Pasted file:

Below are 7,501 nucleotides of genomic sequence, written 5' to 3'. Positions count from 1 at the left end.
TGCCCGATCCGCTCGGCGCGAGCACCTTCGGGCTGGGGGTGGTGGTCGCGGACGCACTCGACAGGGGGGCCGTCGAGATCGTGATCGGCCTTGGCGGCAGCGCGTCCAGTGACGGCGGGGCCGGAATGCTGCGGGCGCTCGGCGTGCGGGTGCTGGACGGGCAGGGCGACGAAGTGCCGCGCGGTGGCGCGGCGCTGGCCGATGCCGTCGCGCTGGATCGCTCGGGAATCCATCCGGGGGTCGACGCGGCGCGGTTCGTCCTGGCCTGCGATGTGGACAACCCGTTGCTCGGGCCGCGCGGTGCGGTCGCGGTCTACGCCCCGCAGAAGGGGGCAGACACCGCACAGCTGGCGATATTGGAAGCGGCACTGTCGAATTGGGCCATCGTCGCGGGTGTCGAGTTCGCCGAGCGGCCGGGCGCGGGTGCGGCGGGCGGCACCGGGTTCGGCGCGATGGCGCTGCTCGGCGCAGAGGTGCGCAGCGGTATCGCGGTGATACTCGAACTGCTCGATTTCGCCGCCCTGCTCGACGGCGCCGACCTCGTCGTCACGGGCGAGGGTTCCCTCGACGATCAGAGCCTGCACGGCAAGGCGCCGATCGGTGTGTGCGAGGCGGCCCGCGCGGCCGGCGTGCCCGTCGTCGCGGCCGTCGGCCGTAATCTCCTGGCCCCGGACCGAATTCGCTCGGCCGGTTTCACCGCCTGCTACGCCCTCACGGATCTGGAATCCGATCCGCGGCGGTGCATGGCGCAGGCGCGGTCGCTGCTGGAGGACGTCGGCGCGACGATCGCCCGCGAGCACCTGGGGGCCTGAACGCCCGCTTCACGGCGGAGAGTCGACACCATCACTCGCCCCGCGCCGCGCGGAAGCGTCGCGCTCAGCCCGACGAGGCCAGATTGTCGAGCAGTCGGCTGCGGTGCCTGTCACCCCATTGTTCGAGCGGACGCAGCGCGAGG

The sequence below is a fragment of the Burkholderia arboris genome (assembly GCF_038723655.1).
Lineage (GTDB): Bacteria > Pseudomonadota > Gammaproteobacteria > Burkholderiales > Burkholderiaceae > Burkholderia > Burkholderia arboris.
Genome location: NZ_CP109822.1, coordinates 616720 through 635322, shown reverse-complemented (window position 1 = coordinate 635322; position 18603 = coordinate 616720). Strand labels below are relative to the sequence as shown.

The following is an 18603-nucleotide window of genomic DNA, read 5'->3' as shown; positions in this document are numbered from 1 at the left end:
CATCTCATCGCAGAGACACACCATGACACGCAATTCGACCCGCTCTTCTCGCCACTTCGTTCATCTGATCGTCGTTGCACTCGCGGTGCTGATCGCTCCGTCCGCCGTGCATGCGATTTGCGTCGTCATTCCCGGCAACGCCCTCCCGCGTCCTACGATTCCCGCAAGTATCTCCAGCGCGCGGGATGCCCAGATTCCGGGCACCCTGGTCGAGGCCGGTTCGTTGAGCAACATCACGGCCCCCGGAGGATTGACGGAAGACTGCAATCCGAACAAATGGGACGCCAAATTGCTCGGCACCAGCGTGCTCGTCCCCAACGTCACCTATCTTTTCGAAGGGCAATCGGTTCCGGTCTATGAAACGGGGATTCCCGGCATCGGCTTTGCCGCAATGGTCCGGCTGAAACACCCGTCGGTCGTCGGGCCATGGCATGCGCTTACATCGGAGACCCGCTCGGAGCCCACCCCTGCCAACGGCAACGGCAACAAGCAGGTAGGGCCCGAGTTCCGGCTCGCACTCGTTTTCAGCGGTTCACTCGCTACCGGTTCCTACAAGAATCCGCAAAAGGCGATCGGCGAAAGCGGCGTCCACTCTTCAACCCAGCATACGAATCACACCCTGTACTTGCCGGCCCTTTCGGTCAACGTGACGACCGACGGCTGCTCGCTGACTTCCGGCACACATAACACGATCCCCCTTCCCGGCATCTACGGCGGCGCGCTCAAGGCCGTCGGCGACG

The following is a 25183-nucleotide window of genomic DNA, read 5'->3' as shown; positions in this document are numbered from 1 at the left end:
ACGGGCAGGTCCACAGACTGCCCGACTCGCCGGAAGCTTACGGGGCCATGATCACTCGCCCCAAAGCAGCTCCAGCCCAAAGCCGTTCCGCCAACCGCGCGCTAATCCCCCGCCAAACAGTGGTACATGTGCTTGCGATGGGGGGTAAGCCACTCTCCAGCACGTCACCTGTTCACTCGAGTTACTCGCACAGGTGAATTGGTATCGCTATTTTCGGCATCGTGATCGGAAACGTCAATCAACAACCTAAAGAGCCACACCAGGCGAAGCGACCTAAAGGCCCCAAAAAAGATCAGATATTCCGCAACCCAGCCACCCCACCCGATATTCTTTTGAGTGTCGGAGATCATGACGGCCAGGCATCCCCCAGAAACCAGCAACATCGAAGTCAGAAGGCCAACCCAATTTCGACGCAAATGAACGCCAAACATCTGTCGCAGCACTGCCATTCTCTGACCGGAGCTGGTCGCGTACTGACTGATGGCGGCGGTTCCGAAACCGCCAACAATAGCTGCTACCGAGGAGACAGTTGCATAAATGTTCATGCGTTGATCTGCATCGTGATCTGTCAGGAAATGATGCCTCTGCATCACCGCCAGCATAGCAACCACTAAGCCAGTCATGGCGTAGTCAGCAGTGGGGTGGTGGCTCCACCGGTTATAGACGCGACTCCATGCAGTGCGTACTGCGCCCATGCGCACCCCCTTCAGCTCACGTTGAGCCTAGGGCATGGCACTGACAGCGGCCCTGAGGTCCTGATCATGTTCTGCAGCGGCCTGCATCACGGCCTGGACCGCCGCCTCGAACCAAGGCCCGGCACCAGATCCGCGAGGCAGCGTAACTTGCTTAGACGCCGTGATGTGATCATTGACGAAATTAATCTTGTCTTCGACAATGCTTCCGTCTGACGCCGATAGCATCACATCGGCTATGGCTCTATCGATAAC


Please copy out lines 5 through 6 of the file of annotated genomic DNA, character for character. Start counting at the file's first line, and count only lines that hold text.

Genome location: NZ_CP109822.1, coordinates 616720 through 635322, shown reverse-complemented (window position 1 = coordinate 635322; position 18603 = coordinate 616720). Strand labels below are relative to the sequence as shown.

The following is an 18603-nucleotide window of genomic DNA, read 5'->3' as shown; positions in this document are numbered from 1 at the left end: